2.) The fields of the Ecosystem Farm, once used for intensive traditional organic agriculture, are planted in cover crops, willow, upland rice, and other broad plantings that do well in a typically-wet environment.

3.) CGS publishes the ongoing feedback loop between the National Colonial Farm and the budding food forest, and the work of AgLab in developing the forest.

2019 - 2023

Food Forest East

1.) Revenues from the nursery and livestock breeding operation should flow well, if not yet at a net gain. CGS records and publishes the underlying financial and market information from the livestock operation for the benefit of other farmers.

2.) Food Forest design expands from its current location, moving north to connect with the Ecosystem Farm and west into the woods, where livestock are applied to deal with invasive plants and create an open tree stand composed of healthy, mature trees. (also studiously recorded by CGS, preferably with institutional partnership). Riparian buffers to the wetlands are strictly enforced; open woodland understory encourages wildlife and surface patterns that keep future invasives at bay.

3.) Marketable crops emerge from nascent forests: pork, goat, eggs, mushrooms, paw paw, sunchoke, various popular annuals from hugels; dwarf trees begin producing near the end of this phase.

National Colonial Farm

1.) The areas surrounding the education center, visitor center, and pier are tuned as foodscapes, demonstrating integration of food-production into non-traditional spaces.

2024 - 2030

National Colonial Farm

1.) Livestock operations are at full capacity, producing for both the needs of the food forests and healthy sales of both stock and yield. Colonial Farm physical assets are frequently the backdrop for seminars, conferences, symposiums, walking tours, technical tours, and other events surrounding the work at the park.

Food Forest West

1.) Work begins on the western food forest in 2024; at this point about a third of the park's overall land is under permacultural management as food forest. Developments in the eastern food forest provide a working model and lessons learned that will allow us to convert the western forest at a brisk clip - a research project that should garner a lot of attention.

2.) Livestock are applied in force in wooded areas, following the pattern used in reclaiming the woodlands in the eastern food forest.

3.) Entire western food forest is under permaculture design and management by the end of 2030.

Food Forest East

1.) Several areas of the eastern food forest are reaching productive maturity, allowing us to collect metrics and validate production performance against goals. Productive areas should produce healthy revenues with a positive net; the overall landscape begins to take on the look of its mature form.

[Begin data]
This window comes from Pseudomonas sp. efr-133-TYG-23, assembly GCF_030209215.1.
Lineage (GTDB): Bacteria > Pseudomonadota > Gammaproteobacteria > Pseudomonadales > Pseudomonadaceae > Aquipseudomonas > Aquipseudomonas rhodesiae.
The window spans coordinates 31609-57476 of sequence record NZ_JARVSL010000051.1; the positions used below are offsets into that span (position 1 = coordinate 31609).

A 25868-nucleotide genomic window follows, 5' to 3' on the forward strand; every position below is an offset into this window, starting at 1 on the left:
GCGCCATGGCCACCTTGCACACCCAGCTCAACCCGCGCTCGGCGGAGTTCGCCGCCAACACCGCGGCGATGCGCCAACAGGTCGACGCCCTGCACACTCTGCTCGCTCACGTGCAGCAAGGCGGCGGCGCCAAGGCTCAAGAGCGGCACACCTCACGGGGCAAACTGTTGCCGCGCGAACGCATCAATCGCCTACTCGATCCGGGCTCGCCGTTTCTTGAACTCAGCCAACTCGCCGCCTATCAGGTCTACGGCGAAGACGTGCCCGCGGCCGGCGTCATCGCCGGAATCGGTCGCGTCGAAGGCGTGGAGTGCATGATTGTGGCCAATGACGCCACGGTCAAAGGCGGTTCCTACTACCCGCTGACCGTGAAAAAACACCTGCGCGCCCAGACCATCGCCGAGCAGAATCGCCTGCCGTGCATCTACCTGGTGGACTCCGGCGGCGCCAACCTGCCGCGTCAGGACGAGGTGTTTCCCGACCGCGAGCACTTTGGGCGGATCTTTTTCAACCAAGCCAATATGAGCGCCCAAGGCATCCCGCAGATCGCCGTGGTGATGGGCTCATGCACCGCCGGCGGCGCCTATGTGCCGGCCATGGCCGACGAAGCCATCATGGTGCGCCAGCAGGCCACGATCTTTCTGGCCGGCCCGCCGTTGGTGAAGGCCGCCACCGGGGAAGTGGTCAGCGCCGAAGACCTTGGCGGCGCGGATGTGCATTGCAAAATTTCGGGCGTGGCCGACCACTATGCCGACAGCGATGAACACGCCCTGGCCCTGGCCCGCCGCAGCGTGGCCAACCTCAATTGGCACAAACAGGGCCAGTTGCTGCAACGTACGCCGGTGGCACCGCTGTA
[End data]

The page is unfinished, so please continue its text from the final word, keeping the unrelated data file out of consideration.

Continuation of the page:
2.) Margins of the eastern food forest not yet under management are brought into the fold, completing development of Food Forest East in the first year or two of this phase.


Much more than a farm

This project is expected to have national, and possibly global, implications for the future direction of sustainability. In addition to developing the food forest, we will be involved heavily in the following activities through the project:

  • Engaging the surrounding community in designing, building, and reaping the yield of the food forest
  • Ongoing publication of our research/experimentation, as well as thought and opinion pieces, related to sustainable agriculture
  • Serving in an advisory capacity for other organizations wishing to create holistically-managed foodscapes
  • Training future farmers and permaculturalists through the ACC
  • Active encouragement of revitalization of sustainable agriculture in southern Maryland; making our region the break basket of the nation's capital
  • Sponsoring technical innovation in local agriculture, particularly as regards distribution methods to urban populations and institutional clients like schools, hospitals, and the military.

The possibilities for positive impact from the National Food Forest and the activities surrounding it are boundless.

Provide a blueprint for agricultural systems that provide the yields necessary to feed local populations and improve the productive capacity of the land

Sponsor technological innovations that can break the grip held by large aggregators on the equitable distribution of food

Demonstrate that prolific community-centric agricultural production systems can lower the cost and increase the availability of the healthiest and highest-quality foods while providing jobs to the local population and environmental benefits to the wider population

Demonstrate that there is no zero-sum game played between farm land and non-farm land, and that thoughtfully designed landscapes can (and must) integrate food production

Build a new and innovative model for the productive management of enormous tracts of public land

Create a youthful, energetic, diverse, and productive farming community in the backyard of the nation's capital that serves as a model of agricultural revitalization to the rest of the country